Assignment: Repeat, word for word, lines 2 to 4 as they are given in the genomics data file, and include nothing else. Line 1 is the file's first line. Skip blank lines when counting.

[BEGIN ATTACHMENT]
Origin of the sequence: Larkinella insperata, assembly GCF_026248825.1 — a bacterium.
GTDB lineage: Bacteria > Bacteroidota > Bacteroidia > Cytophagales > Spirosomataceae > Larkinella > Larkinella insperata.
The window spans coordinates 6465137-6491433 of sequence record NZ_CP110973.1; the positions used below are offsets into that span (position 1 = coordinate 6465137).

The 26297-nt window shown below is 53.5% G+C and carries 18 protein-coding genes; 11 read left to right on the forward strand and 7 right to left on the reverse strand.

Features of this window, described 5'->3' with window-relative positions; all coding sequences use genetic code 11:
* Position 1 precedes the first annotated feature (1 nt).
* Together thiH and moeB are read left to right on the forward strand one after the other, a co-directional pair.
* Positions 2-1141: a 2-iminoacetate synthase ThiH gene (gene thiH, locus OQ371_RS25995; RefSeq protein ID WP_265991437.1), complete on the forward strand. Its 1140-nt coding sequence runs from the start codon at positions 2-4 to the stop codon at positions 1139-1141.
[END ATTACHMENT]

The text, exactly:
GTDB lineage: Bacteria > Bacteroidota > Bacteroidia > Cytophagales > Spirosomataceae > Larkinella > Larkinella insperata.
The window spans coordinates 6465137-6491433 of sequence record NZ_CP110973.1; the positions used below are offsets into that span (position 1 = coordinate 6465137).

The 26297-nt window shown below is 53.5% G+C and carries 18 protein-coding genes; 11 read left to right on the forward strand and 7 right to left on the reverse strand.